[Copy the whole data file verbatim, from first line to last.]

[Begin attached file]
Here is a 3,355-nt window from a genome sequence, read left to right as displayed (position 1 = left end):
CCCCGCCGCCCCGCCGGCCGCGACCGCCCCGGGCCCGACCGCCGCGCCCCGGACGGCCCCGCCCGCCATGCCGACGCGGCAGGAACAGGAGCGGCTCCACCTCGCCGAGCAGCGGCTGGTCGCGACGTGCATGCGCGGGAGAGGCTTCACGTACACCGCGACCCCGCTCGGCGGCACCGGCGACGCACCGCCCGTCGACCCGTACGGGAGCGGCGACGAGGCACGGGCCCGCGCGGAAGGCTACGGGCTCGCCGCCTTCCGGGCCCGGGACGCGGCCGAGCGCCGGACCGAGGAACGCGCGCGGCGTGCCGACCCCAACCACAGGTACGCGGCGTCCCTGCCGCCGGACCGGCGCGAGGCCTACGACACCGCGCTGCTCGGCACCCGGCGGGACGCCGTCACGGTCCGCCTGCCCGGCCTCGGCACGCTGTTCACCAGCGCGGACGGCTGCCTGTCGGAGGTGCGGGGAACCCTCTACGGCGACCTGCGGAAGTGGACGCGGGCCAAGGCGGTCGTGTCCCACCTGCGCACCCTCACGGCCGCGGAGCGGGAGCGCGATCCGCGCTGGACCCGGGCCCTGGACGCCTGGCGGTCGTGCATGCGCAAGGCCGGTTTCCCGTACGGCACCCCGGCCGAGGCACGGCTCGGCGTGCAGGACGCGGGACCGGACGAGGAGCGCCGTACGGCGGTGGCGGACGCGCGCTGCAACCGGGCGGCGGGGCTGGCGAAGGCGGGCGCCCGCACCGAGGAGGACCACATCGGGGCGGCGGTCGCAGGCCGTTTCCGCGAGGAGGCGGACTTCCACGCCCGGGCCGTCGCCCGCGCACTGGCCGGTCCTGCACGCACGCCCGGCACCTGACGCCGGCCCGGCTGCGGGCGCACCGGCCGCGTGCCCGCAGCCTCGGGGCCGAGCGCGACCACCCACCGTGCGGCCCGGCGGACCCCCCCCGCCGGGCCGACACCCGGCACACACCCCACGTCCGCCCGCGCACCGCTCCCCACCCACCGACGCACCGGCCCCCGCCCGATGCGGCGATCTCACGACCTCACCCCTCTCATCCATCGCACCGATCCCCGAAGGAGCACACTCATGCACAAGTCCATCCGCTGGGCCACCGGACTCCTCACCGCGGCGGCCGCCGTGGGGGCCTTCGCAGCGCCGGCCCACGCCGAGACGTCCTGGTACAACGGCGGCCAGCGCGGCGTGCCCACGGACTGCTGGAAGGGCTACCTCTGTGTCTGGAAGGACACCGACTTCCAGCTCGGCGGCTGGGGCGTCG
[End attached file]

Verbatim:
Here is a 3,355-nt window from a genome sequence, read left to right as displayed (position 1 = left end):
CCCCGCCGCCCCGCCGGCCGCGACCGCCCCGGGCCCGACCGCCGCGCCCCGGACGGCCCCGCCCGCCATGCCGACGCGGCAGGAACAGGAGCGGCTCCACCTCGCCGAGCAGCGGCTGGTCGCGACGTGCATGCGCGGGAGAGGCTTCACGTACACCGCGACCCCGCTCGGCGGCACCGGCGACGCACCGCCCGTCGACCCGTACGGGAGCGGCGACGAGGCACGGGCCCGCGCGGAAGGCTACGGGCTCGCCGCCTTCCGGGCCCGGGACGCGGCCGAGCGCCGGACCGAGGAACGCGCGCGGCGTGCCGACCCCAACCACAGGTACGCGGCGTCCCTGCCGCCGGACCGGCGCGAGGCCTACGACACCGCGCTGCTCGGCACCCGGCGGGACGCCGTCACGGTCCGCCTGCCCGGCCTCGGCACGCTGTTCACCAGCGCGGACGGCTGCCTGTCGGAGGTGCGGGGAACCCTCTACGGCGACCTGCGGAAGTGGACGCGGGCCAAGGCGGTCGTGTCCCACCTGCGCACCCTCACGGCCGCGGAGCGGGAGCGCGATCCGCGCTGGACCCGGGCCCTGGACGCCTGGCGGTCGTGCATGCGCAAGGCCGGTTTCCCGTACGGCACCCCGGCCGAGGCACGGCTCGGCGTGCAGGACGCGGGACCGGACGAGGAGCGCCGTACGGCGGTGGCGGACGCGCGCTGCAACCGGGCGGCGGGGCTGGCGAAGGCGGGCGCCCGCACCGAGGAGGACCACATCGGGGCGGCGGTCGCAGGCCGTTTCCGCGAGGAGGCGGACTTCCACGCCCGGGCCGTCGCCCGCGCACTGGCCGGTCCTGCACGCACGCCCGGCACCTGACGCCGGCCCGGCTGCGGGCGCACCGGCCGCGTGCCCGCAGCCTCGGGGCCGAGCGCGACCACCCACCGTGCGGCCCGGCGGACCCCCCCCGCCGGGCCGACACCCGGCACACACCCCACGTCCGCCCGCGCACCGCTCCCCACCCACCGACGCACCGGCCCCCGCCCGATGCGGCGATCTCACGACCTCACCCCTCTCATCCATCGCACCGATCCCCGAAGGAGCACACTCATGCACAAGTCCATCCGCTGGGCCACCGGACTCCTCACCGCGGCGGCCGCCGTGGGGGCCTTCGCAGCGCCGGCCCACGCCGAGACGTCCTGGTACAACGGCGGCCAGCGCGGCGTGCCCACGGACTGCTGGAAGGGCTACCTCTGTGTCTGGAAGGACACCGACTTCCAGCTCGGCGGCTGGGGCGTCG